This guest post has been offered free of charge by the Tank Encyclopedia team for DeployCare.org
Transitioning into civilian life can require veterans to make some serious choices. One of the most common decisions that vets face while preparing for this transition is whether to go back to school. Whether it’s to earn a basic degree or a more advanced certification, if you are facing a similar choice, having these tips can help you navigate the process and achieve your educational goals.
Choosing Your Degree
If you’re like most veterans, you’re likely going back to school in order to boost your post-service career prospects. Earning a degree can not only put you in the running for more jobs but could also potentially earn you a bigger paycheck. Here are some options to consider:
Take a look at the top career fields across the country and you will see that tech jobs dominate the list. Whether you want to be an internet security specialist or web developer, having a degree in computer science can give you an edge over the competition. Best of all, you can complete your educational goals online by earning your computer science degree from WGU.
Want to work in sales or finance? Then you may want to think about going back to school to earn a business degree. Depending on what sort of courses you complete, you could put yourself in the running for some pretty lucrative positions. Having all of that business savvy can also come in handy if you are dreaming of opening your own business at some point. So, you could even consider taking things one step further and getting an MBA.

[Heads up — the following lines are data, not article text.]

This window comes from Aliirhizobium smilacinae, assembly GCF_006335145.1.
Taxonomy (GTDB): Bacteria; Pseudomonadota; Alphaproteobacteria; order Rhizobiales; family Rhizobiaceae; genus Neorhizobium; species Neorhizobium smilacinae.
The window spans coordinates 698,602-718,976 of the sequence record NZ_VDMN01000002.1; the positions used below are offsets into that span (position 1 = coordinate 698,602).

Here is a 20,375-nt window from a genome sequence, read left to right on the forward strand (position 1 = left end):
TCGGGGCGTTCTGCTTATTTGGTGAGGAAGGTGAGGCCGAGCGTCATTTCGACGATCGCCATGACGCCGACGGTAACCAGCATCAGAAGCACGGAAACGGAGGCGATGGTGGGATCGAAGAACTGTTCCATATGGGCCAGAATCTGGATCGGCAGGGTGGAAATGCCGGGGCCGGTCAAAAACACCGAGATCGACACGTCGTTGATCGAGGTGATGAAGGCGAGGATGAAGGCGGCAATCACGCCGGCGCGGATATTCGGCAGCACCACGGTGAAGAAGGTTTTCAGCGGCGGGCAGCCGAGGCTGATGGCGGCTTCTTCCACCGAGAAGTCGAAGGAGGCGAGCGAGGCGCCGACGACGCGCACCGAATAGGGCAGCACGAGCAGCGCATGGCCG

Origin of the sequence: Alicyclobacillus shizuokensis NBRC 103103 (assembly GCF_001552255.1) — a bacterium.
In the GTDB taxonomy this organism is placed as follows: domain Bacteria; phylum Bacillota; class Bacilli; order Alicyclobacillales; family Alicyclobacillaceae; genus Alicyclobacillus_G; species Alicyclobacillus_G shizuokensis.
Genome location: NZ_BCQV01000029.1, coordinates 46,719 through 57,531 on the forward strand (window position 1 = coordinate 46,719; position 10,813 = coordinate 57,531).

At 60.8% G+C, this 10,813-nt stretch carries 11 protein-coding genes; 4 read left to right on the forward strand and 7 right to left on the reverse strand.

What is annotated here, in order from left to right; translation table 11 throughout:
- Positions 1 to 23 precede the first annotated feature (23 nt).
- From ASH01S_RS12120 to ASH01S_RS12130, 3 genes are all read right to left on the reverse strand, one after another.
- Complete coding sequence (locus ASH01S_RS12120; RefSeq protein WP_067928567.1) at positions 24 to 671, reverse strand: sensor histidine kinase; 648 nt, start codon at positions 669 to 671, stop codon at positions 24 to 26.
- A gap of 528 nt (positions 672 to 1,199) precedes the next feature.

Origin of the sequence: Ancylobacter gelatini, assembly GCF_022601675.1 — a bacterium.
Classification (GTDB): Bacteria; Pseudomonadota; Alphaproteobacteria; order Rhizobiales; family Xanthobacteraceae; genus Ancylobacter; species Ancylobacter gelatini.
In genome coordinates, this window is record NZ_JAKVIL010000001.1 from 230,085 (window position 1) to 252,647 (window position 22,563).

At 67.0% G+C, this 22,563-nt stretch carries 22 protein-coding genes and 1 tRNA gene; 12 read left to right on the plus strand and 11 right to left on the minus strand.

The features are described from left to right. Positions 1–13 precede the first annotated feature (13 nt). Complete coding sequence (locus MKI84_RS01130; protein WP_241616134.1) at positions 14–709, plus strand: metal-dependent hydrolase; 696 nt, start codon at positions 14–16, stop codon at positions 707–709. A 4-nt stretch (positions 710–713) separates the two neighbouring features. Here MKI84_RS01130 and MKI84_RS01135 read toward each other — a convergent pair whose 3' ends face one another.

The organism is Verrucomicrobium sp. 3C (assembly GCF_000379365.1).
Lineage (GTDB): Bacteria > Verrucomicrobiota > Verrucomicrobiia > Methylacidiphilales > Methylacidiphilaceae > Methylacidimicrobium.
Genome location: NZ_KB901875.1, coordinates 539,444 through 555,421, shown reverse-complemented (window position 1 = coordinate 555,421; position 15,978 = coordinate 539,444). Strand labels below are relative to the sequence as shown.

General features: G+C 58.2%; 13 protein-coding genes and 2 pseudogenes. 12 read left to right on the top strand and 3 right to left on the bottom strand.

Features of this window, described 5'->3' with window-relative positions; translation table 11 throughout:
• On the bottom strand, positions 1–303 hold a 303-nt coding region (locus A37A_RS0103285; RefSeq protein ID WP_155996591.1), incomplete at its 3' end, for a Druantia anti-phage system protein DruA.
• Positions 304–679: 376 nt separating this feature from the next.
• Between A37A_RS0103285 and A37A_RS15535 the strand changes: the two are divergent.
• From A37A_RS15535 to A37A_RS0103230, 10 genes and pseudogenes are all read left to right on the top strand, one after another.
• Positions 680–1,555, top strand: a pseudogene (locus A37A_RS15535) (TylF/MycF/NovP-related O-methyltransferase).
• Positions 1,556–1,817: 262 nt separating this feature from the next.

If you signed up for active duty because you wanted to help other people, a career in healthcare could be your perfect fit after that service has ended. Aside from always being in demand, healthcare workers also tend to enjoy competitive salaries and flexible work schedules. There are also careers to fit just about any set of work and education experience imaginable. In fact, you don’t need an advanced degree to earn an impressive paycheck in healthcare.
Covering Your Expenses
Now let’s get down to brass tacks and talk about how to pay for the degrees and training mentioned above. If you’re a veteran, you’re actually in luck because there are several financial programs that can make going back to school more affordable, including:
If you want to earn your degree without paying a single cent, you should start by signing up for the benefits you are owed for your military service. For example, qualifying veterans could have up to 100 percent of their tuition and fees covered but they may also be eligible to receive allowances for housing, books, and other educational expenses.
Need more help with your educational expenses? Or, perhaps you want to help your spouse go to college as well? Then you can also consider applying for one of several scholarship programs aimed at supporting veterans and dependent family members in their educational pursuits. These scholarships are offered by a variety of corporations, non-profit organizations, and professional associations, but the amount of each award can vary. Read through all of the application materials to see award amounts and specific requirements.
Grants and Loans
Before you sign up for your first class, you may also want to fill out a FAFSA form online. The Free Application for Student Aid will give you access to federal grant and loan programs that can also help to offset educational expenses. Even if you qualify for the GI Bill and other scholarships, completing a FAFSA may be worthwhile since you can use federal funds in conjunction with existing educational benefits.
With so many degree choices and financial options, there’s no reason why going back to school can’t fit into your own military transition. There may be challenges along the way, but you’re used to overcoming some pretty tough situations as an active duty military member. Take those lessons and skills and combine them with these tips to forge your own path forward.
When you want to learn more about tanks in-between classes, be sure to check out specs, resources, and information on the Tank Encyclopedia.
Photo Credit: Benjamin [email protected]